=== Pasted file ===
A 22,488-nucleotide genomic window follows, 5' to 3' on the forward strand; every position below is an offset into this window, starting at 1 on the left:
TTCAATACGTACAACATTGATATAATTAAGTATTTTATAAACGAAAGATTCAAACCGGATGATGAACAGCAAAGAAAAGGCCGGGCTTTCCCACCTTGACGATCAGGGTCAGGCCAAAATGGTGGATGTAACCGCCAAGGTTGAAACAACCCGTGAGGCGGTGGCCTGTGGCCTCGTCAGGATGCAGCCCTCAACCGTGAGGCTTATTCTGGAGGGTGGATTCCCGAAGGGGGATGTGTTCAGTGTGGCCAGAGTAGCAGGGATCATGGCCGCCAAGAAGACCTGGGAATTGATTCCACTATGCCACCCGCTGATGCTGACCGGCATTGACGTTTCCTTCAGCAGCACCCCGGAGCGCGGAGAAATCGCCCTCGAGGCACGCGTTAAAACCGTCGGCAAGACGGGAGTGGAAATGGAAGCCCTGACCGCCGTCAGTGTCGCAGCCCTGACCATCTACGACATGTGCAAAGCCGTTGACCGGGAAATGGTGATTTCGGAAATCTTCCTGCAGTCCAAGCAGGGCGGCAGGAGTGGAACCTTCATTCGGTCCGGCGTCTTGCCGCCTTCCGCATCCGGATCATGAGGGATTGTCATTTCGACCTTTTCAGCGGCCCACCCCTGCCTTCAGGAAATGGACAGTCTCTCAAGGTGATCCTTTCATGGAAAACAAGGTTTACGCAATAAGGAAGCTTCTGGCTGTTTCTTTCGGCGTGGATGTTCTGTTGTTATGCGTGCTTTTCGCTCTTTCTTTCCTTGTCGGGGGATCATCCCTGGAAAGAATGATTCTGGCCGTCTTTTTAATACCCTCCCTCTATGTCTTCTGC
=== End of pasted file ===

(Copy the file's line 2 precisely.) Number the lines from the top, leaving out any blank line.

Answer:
TTCAATACGTACAACATTGATATAATTAAGTATTTTATAAACGAAAGATTCAAACCGGATGATGAACAGCAAAGAAAAGGCCGGGCTTTCCCACCTTGACGATCAGGGTCAGGCCAAAATGGTGGATGTAACCGCCAAGGTTGAAACAACCCGTGAGGCGGTGGCCTGTGGCCTCGTCAGGATGCAGCCCTCAACCGTGAGGCTTATTCTGGAGGGTGGATTCCCGAAGGGGGATGTGTTCAGTGTGGCCAGAGTAGCAGGGATCATGGCCGCCAAGAAGACCTGGGAATTGATTCCACTATGCCACCCGCTGATGCTGACCGGCATTGACGTTTCCTTCAGCAGCACCCCGGAGCGCGGAGAAATCGCCCTCGAGGCACGCGTTAAAACCGTCGGCAAGACGGGAGTGGAAATGGAAGCCCTGACCGCCGTCAGTGTCGCAGCCCTGACCATCTACGACATGTGCAAAGCCGTTGACCGGGAAATGGTGATTTCGGAAATCTTCCTGCAGTCCAAGCAGGGCGGCAGGAGTGGAACCTTCATTCGGTCCGGCGTCTTGCCGCCTTCCGCATCCGGATCATGAGGGATTGTCATTTCGACCTTTTCAGCGGCCCACCCCTGCCTTCAGGAAATGGACAGTCTCTCAAGGTGATCCTTTCATGGAAAACAAGGTTTACGCAATAAGGAAGCTTCTGGCTGTTTCTTTCGGCGTGGATGTTCTGTTGTTATGCGTGCTTTTCGCTCTTTCTTTCCTTGTCGGGGGATCATCCCTGGAAAGAATGATTCTGGCCGTCTTTTTAATACCCTCCCTCTATGTCTTCTGC